Grass of Parnassus eBook

This eBook from the Gutenberg Project consists of approximately 41 pages of information about Grass of Parnassus.

GOOD-BYE.

Kiss me, and say good-bye;
Good-bye, there is no word to say but this,
Nor any lips left for my lips to kiss,
Nor any tears to shed, when these tears dry;
Kiss me, and say, good-bye.

Farewell, be glad, forget;
There is no need to say ‘forget,’ I know,
For youth is youth, and time will have it so,
And though your lips are pale, and your eyes wet,
Farewell, you must forget.

You shall bring home your sheaves,
Many, and heavy, and with blossoms twined
Of memories that go not out of mind;
Let this one sheaf be twined with poppy leaves
When you bring home your sheaves.

In garnered loves of thine,
The ripe good fruit of many hearts and years,
Somewhere let this lie, grey and salt with tears;
It grew too near the sea wind, and the brine
Of life, this love of mine.

This sheaf was spoiled in spring,
And over-long was green, and early sere,
And never gathered gold in the late year
From autumn suns, and moons of harvesting,
But failed in frosts of spring.

Yet was it thine, my sweet,
This love, though weak as young corn withered,
Whereof no man may gather and make bread;
Thine, though it never knew the summer heat;
Forget not quite, my sweet.

AN OLD PRAYER.

[Greek text]

Odyssey, XIII.

My prayer an old prayer borroweth,
Of ancient love and memory—­
’Do thou farewell, till Eld and Death,
That come to all men, come to thee.’ 
Gently as winter’s early breath,
Scarce felt, what time the swallows flee,
To lands whereof no man knoweth
Of summer, over land and sea;
So with thy soul may summer be,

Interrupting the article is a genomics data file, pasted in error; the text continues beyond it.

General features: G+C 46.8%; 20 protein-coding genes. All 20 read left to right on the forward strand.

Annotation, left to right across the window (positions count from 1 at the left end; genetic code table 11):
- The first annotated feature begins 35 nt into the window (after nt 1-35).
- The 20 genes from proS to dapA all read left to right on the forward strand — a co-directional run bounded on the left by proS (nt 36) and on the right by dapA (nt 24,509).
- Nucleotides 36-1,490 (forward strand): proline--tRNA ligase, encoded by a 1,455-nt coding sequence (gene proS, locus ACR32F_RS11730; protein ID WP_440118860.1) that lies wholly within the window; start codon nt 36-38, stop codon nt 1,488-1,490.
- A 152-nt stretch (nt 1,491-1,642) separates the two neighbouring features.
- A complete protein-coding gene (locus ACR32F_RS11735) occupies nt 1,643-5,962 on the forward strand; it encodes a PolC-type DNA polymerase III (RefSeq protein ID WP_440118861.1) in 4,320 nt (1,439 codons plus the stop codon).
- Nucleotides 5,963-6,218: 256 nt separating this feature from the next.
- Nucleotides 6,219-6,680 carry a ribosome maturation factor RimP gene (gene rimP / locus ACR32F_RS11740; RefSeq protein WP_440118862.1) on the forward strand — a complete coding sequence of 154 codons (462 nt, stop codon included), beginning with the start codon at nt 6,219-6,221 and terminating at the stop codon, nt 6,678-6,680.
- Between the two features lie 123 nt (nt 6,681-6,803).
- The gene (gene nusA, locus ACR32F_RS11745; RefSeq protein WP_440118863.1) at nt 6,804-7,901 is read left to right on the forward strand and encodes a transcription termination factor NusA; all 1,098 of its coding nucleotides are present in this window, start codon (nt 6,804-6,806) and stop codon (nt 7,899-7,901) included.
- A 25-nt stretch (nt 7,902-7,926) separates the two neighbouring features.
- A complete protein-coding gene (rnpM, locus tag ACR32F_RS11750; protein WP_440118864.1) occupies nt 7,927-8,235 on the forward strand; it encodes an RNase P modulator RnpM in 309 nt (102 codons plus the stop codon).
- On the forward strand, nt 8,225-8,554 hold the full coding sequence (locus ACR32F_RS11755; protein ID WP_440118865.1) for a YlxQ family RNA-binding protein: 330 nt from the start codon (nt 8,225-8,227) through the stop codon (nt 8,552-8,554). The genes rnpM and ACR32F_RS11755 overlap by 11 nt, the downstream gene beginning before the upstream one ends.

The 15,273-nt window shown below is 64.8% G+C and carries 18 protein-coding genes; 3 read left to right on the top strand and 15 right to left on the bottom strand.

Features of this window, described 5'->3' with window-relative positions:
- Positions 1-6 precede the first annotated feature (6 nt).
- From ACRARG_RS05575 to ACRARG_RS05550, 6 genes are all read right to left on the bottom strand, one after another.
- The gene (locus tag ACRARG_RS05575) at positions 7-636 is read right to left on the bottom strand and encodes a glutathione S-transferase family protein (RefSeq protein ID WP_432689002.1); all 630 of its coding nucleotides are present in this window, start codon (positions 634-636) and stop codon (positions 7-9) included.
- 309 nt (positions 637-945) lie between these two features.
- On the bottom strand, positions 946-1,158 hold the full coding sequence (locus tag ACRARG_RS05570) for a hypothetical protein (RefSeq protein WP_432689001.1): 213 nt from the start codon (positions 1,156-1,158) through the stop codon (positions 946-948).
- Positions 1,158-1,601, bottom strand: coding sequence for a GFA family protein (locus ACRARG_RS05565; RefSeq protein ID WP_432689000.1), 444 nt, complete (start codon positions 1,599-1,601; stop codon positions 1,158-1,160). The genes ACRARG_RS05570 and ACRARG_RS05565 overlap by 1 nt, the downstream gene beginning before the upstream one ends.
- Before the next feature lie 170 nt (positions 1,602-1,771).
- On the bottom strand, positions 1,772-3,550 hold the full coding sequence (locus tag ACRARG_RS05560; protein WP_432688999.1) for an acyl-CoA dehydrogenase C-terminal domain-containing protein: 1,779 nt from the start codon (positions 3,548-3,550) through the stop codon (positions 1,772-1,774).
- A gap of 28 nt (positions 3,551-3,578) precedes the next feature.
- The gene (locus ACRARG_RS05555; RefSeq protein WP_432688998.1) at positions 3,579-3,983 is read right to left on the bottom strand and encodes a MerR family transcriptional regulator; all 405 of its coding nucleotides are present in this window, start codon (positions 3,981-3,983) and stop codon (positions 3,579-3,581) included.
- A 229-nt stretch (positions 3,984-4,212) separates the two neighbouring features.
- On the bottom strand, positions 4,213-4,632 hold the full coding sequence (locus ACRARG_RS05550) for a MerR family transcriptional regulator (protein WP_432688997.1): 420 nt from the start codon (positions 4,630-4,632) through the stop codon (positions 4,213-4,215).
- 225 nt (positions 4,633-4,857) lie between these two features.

Even as the ancient singer saith,
’Do thou farewell, till Eld and Death,
That come to all men, come to thee.’

A LA BELLE HELENE.

After Ronsard.

More closely than the clinging vine
About the wedded tree,
Clasp thou thine arms, ah, mistress mine! 
About the heart of me. 
Or seem to sleep, and stoop your face
Soft on my sleeping eyes,
Breathe in your life, your heart, your grace,
Through me, in kissing wise. 
Bow down, bow down your face, I pray,
To me, that swoon to death,
Breathe back the life you kissed away,
Breathe back your kissing breath. 
So by your eyes I swear and say,
My mighty oath and sure,
From your kind arms no maiden may
My loving heart allure. 
I’ll bear your yoke, that’s light enough,
And to the Elysian plain,
When we are dead of love, my love,
One boat shall bear us twain. 
They’ll flock around you, fleet and fair,
All true loves that have been,
And you of all the shadows there,
Shall be the shadow queen. 
Ah, shadow-loves and shadow-lips! 
Ah, while ’tis called to-day,
Love me, my love, for summer slips,
And August ebbs away.

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Project Gutenberg
Grass of Parnassus from Project Gutenberg. Public domain.
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